Sanger's image-building, and hard work, paid off. A 1997 Wired story by Gary Andrew Poole compared Sanger to another hit songwriter: "Michael Jackson has his Neverland Ranch; The Fat Man has El Rancho Gordo, a $900-a-month rented house. Michael has his glove; Fat has his thrift-store handmade Western suits inspired by the late Nudie, Elvis's designer." (Correction: The suits were authentic Nudie originals.) "Michael is into being white, yet he's not; The Fat Man is into being a Texan, yet he's a Jewish guy from Southern California. And they have each sold more than 20 million CDs."
Today, though, you might plausibly suspect The Fat Man has departed the hardcore gaming field. His humongous list of credits includes no recent AAA titles; today's high-flown game music composers, with websites far more polished than his own homespun page, seldom mention as influences either Team Fat or any other early game composer. The audio legacy of gaming's early days survives mainly in that obscure offshoot of the demo scene, chiptunes.
Yet that suspicion is wrong. Sanger, shrewd self-promoter that he is, has promoted himself into a loftier sphere of action. More than a composer, The Fat Man has escalated to conference host and General Expediter of Audio Progress. For 10 years, Sanger, along with Linda Law (Mrs. Fat, in the figurative sense) and friend Teresa Avallone, has hosted the Project Bar-B-Q Annual Interactive Music Conference. Staged each October on a ranch in the hill country west of Sanger's hometown of Austin, Texas - this year's conference took place at the Canyon of the Eagles - Project Bar-B-Q has earned a fine reputation and, through its many workgroup reports, has shaped computer audio development. The conference website lists Bar-B-Q's many successes.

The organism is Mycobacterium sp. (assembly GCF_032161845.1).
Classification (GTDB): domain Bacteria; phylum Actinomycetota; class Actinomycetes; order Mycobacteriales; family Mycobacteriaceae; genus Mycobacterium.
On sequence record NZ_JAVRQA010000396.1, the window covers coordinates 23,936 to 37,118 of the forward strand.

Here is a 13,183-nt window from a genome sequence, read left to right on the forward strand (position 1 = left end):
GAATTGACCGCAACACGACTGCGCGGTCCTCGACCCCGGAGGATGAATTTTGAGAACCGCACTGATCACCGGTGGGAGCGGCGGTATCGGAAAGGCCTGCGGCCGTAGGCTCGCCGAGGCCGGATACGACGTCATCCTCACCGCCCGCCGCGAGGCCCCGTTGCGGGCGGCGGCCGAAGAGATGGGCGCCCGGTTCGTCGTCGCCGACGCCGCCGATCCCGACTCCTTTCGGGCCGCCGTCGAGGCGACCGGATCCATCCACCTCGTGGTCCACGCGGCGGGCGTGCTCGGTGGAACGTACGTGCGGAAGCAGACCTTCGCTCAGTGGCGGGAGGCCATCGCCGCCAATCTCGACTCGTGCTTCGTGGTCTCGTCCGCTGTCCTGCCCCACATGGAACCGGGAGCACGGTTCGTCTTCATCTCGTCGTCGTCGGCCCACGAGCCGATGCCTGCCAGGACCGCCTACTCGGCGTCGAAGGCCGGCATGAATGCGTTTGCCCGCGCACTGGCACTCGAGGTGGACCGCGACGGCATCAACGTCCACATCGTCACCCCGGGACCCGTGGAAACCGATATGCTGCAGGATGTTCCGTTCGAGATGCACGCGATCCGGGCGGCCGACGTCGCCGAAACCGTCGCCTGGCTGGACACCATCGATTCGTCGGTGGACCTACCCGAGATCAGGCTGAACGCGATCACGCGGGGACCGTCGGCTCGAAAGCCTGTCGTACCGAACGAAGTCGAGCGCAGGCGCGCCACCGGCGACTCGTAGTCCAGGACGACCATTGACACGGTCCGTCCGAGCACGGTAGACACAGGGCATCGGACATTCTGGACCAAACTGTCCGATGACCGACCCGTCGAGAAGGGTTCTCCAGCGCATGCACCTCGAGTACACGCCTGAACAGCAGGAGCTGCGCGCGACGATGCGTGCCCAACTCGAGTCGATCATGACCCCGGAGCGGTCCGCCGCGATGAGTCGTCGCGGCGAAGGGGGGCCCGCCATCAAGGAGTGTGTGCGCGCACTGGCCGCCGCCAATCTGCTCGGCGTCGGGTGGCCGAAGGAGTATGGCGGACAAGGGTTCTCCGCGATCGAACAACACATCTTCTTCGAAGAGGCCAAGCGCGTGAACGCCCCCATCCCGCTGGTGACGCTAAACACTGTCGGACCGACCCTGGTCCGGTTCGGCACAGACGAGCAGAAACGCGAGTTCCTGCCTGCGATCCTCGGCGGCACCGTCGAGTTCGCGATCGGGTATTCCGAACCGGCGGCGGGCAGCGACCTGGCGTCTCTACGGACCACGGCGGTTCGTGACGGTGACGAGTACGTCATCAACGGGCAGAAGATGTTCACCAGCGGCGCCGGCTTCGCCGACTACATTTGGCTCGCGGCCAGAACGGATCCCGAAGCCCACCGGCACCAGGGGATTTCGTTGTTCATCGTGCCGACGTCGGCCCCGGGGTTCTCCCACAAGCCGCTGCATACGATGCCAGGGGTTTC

"Teresa Avallone and I dreamed up BBQ as a way to serve the game audio community without having to be too well-behaved about it," Sanger says. "The idea was to put a bunch of very smart guys into an informal, open situation, one that was conducive to warmth and inspiration rather than politics and competition. They could then put their brains together to solve problems that were too big for any individual to solve."
Avallone handles logistics; Linda Law books speakers and formulates topics, and also handles legalities and finances. Sanger himself is MC and raconteur: "I give the welcoming talks, run the roundtable, touch base with everybody during meetings, that sort of thing. I set a mood in which people are ready to do the things they dreamed of when they were kids. I try to personify a spirit of effective idealism."
Sanger believes Project Bar-B-Q has helped establish and strengthen the community of computer audio professionals. "I think a lot of our work has increased value for consumers, and reduced the likelihood of a crash or an incompatibility experience - although we still have a long way to go in that department. It's a humbling experience to realize that Microsoft's new program to certify computer gear as 'High Definition Audio' came directly from BBQ. Nobody ever was in a more powerful position to affect the industry than they are while at the conference.
"I'm proud of having participated in a positive, helpful part of the 'coming of age' of this industry. When I'm sitting around BBQ watching the magic happen with all those great people ... I can't even describe it. I sincerely don't think anything could possibly be better."
Well, we'll see about that. In November of 2006, the Bar-B-Q team initiated a second conference, Project Horseshoe, an invitation-only think-tank for "an elite group of brilliant minds working to positively influence the art and science of game design." As shown by the list of Horseshoe topics proposed ahead of the conference, "Horseshoe is aimed directly at solving game design's toughest problems ... which would lead to better games, a healthier industry, better quality of life, and games that are more helpful to society."